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'The Great Earl of Cork'
1st Earl of Cork (1620-1643)
1st Baron of Youghal (1616-1643)
Born 1566 Died 1643

Richard Boyle was born at Canterbury in Kent on the 3rd October 1566, the second son of a Roger Boyle and his wife Joan Naylor. Educated locally at the King's school, in 1583 Richard was admitted to Bennet College (now Corpus Christi College), Cambridge. However he failed to graduate and instead left to study law at the Middle Temple and became clerk to Richard Manwood, Chief Baron of the Exchequer, thereby acquiring some legal and secretarial experience.

But before long Richard became frustrated at the lack of propsects, and decided to head west to seek his fortune. In late Elizabethan England the west meant Ireland and so Richard Boyle landed in Dublin on the 23rd June 1588, with little more than the clothes that he wore and a small amount of gold coin. Almost immediately he began to enjoy success; in 1590 he obtained the post of deputy escheator to John Crofton, the escheator-general, and in 1595 married Joan Aplsey daughter and co-heiress of a William Appsley of Limerick by which means he obtained an estate worth £500 a year in Munster.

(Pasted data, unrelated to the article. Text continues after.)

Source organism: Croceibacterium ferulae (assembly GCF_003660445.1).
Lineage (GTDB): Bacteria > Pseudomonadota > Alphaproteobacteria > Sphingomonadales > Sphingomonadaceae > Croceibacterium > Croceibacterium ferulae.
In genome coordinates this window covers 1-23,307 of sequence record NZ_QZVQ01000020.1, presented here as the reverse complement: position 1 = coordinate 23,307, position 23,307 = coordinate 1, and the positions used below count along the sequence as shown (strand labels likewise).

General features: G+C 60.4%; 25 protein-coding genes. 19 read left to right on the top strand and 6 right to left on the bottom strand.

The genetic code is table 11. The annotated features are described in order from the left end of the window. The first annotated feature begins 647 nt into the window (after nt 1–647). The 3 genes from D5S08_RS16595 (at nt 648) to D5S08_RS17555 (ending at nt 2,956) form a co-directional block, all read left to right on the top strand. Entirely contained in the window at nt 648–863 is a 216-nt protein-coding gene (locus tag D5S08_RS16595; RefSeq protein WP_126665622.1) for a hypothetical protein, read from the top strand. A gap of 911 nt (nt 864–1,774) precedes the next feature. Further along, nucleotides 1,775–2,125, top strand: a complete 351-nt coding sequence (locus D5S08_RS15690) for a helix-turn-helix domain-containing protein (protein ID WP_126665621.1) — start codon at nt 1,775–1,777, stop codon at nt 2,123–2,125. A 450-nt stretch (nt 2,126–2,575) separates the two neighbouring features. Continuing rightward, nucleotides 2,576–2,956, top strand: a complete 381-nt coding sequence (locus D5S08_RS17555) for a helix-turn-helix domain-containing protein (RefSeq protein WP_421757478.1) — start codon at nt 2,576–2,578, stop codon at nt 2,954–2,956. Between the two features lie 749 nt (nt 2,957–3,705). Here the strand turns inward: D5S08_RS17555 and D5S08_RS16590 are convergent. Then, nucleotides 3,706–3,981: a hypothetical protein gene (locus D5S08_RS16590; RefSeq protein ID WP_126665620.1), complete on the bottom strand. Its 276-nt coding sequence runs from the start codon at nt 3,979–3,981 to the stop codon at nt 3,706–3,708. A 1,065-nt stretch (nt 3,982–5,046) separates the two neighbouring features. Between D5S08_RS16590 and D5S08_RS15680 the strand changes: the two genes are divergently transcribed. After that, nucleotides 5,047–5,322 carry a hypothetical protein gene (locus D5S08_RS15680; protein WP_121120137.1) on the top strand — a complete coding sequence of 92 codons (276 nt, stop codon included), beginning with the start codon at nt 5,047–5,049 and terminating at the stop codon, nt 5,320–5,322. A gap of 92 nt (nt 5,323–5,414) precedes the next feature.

The function of the office of escheator-general was to deal with properties that had reverted to the Crown and such an office ample opportunities for individuals to enrich themselves. Whether Richard took advantage of these opportunities is not clear, but there were those at the time who believed that he had. Henry Wallop the Treasurer of Ireland was at the forefront of those who accused Richard of fraud and he found himself imprisoned on more than one occasion.

Richard's response to such charges was to argue that they had no foundation and were simply a product of envy at his success and wealth. He was on the verge of returning to England to appeal directly to the queen when, in October 1598, Munster erupted into revolt against the crown and Richard was forced to return to London. Now reduced to poverty by the rebellion, he found some temporary relief when he entered the service of the Earl of Essex, but then found himself summoned before the Star Chamber to answer further charges of fraud brought by his old enemy Henry Wallop.